Woman holding a sign at a protest that reads "Thank you Black Women"
Woman holding a sign at a protest that reads "Thank you Black Women"

The Complexities Of Celebrating Women’s Equality Day

Devon Butler

When we discuss Women’s Equality Day, we must acknowledge that this day refers only to white women. We must also recognize that women of all ethnicities are still, by no means equal.

Today, August 26, is Women’s Equality Day. Let’s get one thing straight, this day should be celebrated. After all, it marks the anniversary of the 19th Amendment and the day women in the United States were given the constitutional right to vote.

101 years ago, suffragettes and supporters of the women’s rights movement fought to be heard and respected as human beings. It’s incredible how simultaneously long ago yet not that long ago this feels. To girls born today, it might feel like ancient history, and yet something as innocuous as Lifesavers candy has been around longer than women legally voting.

To go from battling the right to vote to having a female Vice President in a century is nothing short of miraculous. However, when we discuss Women’s Equality Day, we must acknowledge that this day refers only to white women. We must also recognize that women of all ethnicities are still, by no means equal.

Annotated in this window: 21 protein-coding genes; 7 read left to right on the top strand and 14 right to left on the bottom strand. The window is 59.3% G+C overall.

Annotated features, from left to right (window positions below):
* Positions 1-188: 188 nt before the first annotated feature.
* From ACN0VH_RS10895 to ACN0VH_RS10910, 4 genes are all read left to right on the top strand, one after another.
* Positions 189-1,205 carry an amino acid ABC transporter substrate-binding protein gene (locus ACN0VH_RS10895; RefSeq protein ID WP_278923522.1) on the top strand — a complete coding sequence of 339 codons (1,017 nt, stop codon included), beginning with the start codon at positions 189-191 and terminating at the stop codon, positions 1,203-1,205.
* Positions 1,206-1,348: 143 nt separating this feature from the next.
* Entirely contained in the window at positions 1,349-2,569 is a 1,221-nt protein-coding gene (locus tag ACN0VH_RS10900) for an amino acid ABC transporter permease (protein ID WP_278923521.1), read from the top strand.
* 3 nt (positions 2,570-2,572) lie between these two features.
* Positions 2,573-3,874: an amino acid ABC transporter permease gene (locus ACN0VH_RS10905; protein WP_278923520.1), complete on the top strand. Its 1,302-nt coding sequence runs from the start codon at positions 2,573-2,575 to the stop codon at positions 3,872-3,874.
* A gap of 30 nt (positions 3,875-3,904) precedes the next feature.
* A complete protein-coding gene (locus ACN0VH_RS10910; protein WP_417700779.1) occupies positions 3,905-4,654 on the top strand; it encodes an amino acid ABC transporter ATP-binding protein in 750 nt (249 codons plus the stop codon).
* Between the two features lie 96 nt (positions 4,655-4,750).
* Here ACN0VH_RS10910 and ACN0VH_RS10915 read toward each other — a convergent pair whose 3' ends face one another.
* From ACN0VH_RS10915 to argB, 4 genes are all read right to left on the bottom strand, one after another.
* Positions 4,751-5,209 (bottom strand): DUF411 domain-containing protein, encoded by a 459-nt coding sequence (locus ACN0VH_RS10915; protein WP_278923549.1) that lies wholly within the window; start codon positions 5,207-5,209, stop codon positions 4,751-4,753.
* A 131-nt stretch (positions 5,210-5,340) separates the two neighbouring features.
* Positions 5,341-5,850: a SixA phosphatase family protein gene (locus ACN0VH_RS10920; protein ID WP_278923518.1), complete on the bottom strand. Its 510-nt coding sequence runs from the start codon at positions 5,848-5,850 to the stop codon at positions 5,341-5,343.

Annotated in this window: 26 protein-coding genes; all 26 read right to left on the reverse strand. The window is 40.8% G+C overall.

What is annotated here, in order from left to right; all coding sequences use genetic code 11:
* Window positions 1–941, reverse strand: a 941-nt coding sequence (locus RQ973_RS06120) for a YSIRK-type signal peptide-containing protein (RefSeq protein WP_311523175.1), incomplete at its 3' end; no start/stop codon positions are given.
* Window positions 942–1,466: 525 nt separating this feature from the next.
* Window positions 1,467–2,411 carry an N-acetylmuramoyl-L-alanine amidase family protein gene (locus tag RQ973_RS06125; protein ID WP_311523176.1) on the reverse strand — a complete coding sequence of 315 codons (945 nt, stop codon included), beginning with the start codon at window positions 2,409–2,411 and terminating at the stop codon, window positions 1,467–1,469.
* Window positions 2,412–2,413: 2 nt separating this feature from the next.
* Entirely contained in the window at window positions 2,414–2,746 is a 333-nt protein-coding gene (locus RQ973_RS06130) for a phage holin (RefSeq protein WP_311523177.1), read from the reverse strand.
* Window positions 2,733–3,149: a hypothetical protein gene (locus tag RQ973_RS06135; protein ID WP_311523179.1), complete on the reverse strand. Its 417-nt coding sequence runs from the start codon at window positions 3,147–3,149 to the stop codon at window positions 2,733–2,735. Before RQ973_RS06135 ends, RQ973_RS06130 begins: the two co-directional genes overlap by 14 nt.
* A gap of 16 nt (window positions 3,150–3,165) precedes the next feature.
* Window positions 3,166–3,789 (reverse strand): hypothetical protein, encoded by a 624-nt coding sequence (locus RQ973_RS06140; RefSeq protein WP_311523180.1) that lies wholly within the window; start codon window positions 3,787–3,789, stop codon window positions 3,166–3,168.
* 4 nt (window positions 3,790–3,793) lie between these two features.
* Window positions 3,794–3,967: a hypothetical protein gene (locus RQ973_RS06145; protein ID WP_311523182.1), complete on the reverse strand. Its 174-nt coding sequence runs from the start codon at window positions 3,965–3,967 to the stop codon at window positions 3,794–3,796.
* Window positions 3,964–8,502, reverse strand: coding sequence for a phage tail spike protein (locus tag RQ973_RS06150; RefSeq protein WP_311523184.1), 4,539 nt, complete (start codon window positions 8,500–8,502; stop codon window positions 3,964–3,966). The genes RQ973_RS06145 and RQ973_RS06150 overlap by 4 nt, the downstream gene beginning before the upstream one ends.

Considering gender inequality and all the complexities that surround this holiday doesn’t erase the importance of it. It simply means that we must be aware of these aspects and take inspiration from suffragettes and continue to fight for absolute equality.

Let’s take a closer look at the history of this holiday, how we can celebrate it in 2021, and what true equality looks like.

The History of Women’s Equality Day

Women's Equality Day is celebrated on August 26 in the United States to commemorate the 1920 adoption of the Nineteenth Amendment (Amendment XIX) to the United States Constitution, which prohibits the states and the federal government from denying the right to vote to citizens of the United States on the basis of sex.

To celebrate the 50th anniversary of the 19th Amendment (and to also protest the ongoing inequality) over 50,000 people marched down Fifth Avenue in New York City as part of the Women’s Strike for Equality March. The primary protests were demanding changes to education, employment, abortion access, and childcare, things women today are still fighting for.

In 1971, New York Representative Bella Abzug introduced a bill in Congress to designate a Women’s Equality Day and finally in 1973, a joint resolution was passed declaring August 26 as Women’s Equality Day, and has been celebrated ever since.

Protester reading a sign that says "same shit different century"

How Are Women Still Unequal?

To simplify things, let’s keep this conversation limited to the United States. Though even when speaking about gender inequality in one specific country, the conversation is never simple. There are incredible nuances to gender imbalance, from women having to shoulder the burden of childcare (which in turn impacts women’s access to education and career growth) to the silencing of sexual abuse (which impacts women’s mental health and a million other things). Let’s look at some of the more quantifiable gender inequalities.

Note: this is by no means a comprehensive list of gender inequalities (there aren’t enough hours in the day to write that list) but a snippet of how bad things are today.